African people continue to be barred from hotels, shops and restaurants in Guangzhou, despite Chinese officials assuring governments across Africa that discrimination resulting from efforts to contain the coronavirus outbreak would stop.
Racist discrimination in Guangzhou earlier this month caused outrage in Africa, provoking rare official protests to China by several countries.
Africans in the city who were contacted recently by the Guardian said they still faced hostility and racism, prompted by fears they may be carriers of Covid-19.
Frank Nnabugwu, a Nigerian businessman who has lived in Guangzhou for a year, said he was not allowed to return to his rented accommodation last week after being released from two weeks’ quarantine. “The security guards said to us: ‘No foreigners are allowed’. I was upset, very upset. I slept on the street,” the 30-year-old said.
Police eventually found a hotel willing to rent Nnabugwu a room.
“We use the receptionist to order food,” Nnabugwu said. “If they [food delivery companies] know it is a foreigner ordering food they will not come. You cannot buy anything in a shop; if you go in they will cover their face and chase you out.”
Kidus Mulugeta, an Ethiopian who moved to China four years ago to study mechanical engineering, said the atmosphere in Guangzhou had changed rapidly.
“It was so fast,” he said. “I went into quarantine … We were treated fine. Then we came out. Everything was different, uncomfortable. Like Chinese people changed their minds.”
Mulugeta, who has a job offer at a Chinese company when he graduates, said many African people found it impossible to rent accommodation and hadn’t been allowed into supermarkets.
“They say ‘no foreigners’, but if it’s a Russian or European, they allow white people to enter,” he said.
A Ghanaian computer science student said he had been in a hotel when police officers took him to another hotel to be mandatorily quarantined and he was tested more than five times.
The 25-year-old, who requested anonymity, said he was denied entry at “about 15 hotels” and slept on the streets. “ I have been denied entry into public places, denied into restaurants. All the tests they did have been negative.”
Anger in Africa rose earlier this month when images of African residents in Guangzhou being barred from various locations began circulating on social media. Other images showed evicted Africans sleeping on the streets.
China has maintained strict screening protocols, concerned about any resurgence in infections by virus carriers who exhibit no symptoms or by infected people arriving from abroad.
Authorities have limited international flights and blocked almost all foreigners from entering the country, as well as required mandatory centralised quarantines for those returning from overseas. Experts say such wariness has given rise to new levels of xenophobia and that Africans have borne the brunt of this.
Guangzhou tightened measures after reporting more than 100 imported cases of Covid-19, including 25 involving foreign nationals, some from Africa, Chinese state media reported. The new measures included retrospective screening of previous arrivals.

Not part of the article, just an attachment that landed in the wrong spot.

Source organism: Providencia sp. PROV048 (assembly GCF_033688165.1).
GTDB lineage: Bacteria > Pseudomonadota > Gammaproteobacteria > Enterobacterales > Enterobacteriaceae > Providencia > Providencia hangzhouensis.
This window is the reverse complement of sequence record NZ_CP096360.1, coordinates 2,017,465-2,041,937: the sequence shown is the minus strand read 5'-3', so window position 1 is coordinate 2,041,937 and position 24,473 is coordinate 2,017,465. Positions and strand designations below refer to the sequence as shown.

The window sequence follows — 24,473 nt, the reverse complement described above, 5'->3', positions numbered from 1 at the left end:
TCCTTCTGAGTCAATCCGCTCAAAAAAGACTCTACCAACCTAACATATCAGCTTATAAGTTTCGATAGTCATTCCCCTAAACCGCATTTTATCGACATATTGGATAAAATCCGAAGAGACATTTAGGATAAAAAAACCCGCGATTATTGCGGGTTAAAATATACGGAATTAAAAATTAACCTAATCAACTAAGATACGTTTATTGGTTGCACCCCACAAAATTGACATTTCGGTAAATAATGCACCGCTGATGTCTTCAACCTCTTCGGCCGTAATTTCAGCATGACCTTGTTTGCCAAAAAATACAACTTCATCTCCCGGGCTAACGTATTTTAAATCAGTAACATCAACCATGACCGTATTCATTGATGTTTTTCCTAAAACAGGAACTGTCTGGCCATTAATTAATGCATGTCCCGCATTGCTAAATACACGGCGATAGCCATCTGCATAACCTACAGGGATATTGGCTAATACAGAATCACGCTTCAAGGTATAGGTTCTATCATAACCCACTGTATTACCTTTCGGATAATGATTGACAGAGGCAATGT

African leaders are generally reluctant to criticise China, which has loaned governments massive sums and provided medical assistance in recent weeks, but the reports provoked rare official protests to Beijing.
Many African leaders were shocked by the vehemence of the online reaction in Africa to the incidents, said Cobus Van Staden, an expert in China-Africa relations at the South African Institute of International Affairs. “They realised there was domestic pressure … They usually tend to downplay [problems] but I think they realised that would be politically impossible this time,” he said.
A number of African states called in Chinese ambassadors and the African Union, which represents more than 50 states, said the discrimination had caused grief, pain and humiliation to all Africans.
Ghana’s information minister, Kojo Oppong Nkrumah, told the Guardian his government had summoned the Chinese ambassador for “a very stern conversation”.
Chinese officials moved quickly to deal with the initial accusations of discrimination. The Chinese embassy in Nairobi, for instance, told Kenya’s foreign ministry that authorities in Guangzhou “have been tasked to take immediate action to safeguard the legitimate rights of the Africans concerned”.
China’s foreign ministry spokesman Zhao Lijian acknowledged at the time that “there might be some misunderstandings in the implementation of measures” designed to prevent “overseas imports” of the virus. China treated all foreigners equally, Zhao said.
However, Beijing has also tried to suggest that reports of Africans targeted in Guangzhou are a plot to smear the country. An editorial in the state-run Global Times said western media, US politicians and “Hong Kong separatists” were among those “hyping” such incidents.
Roberto Castillo, an assistant professor at Lingnan University in Hong Kong who has been researching the African presence in China, said: “Unsurprisingly, China’s response was to deflect and spin the narrative as yet another situation distorted by western media and fake news, and to point out that China does not discriminate against any foreigners.”
China has made massive strides in its political, commercial and cultural presence in Africa in recent years and launched a diplomatic offensive at the beginning of the pandemic. The row over racism threatens some of these gains.
“The images of black people sleeping under bridges, families with children being evicted from their legally rented places of abode, as well as entrance and service denial to blacks, were seen by many as Chinese racism and as a Chinese betrayal of African solidarity in these difficult times,” said Castillo.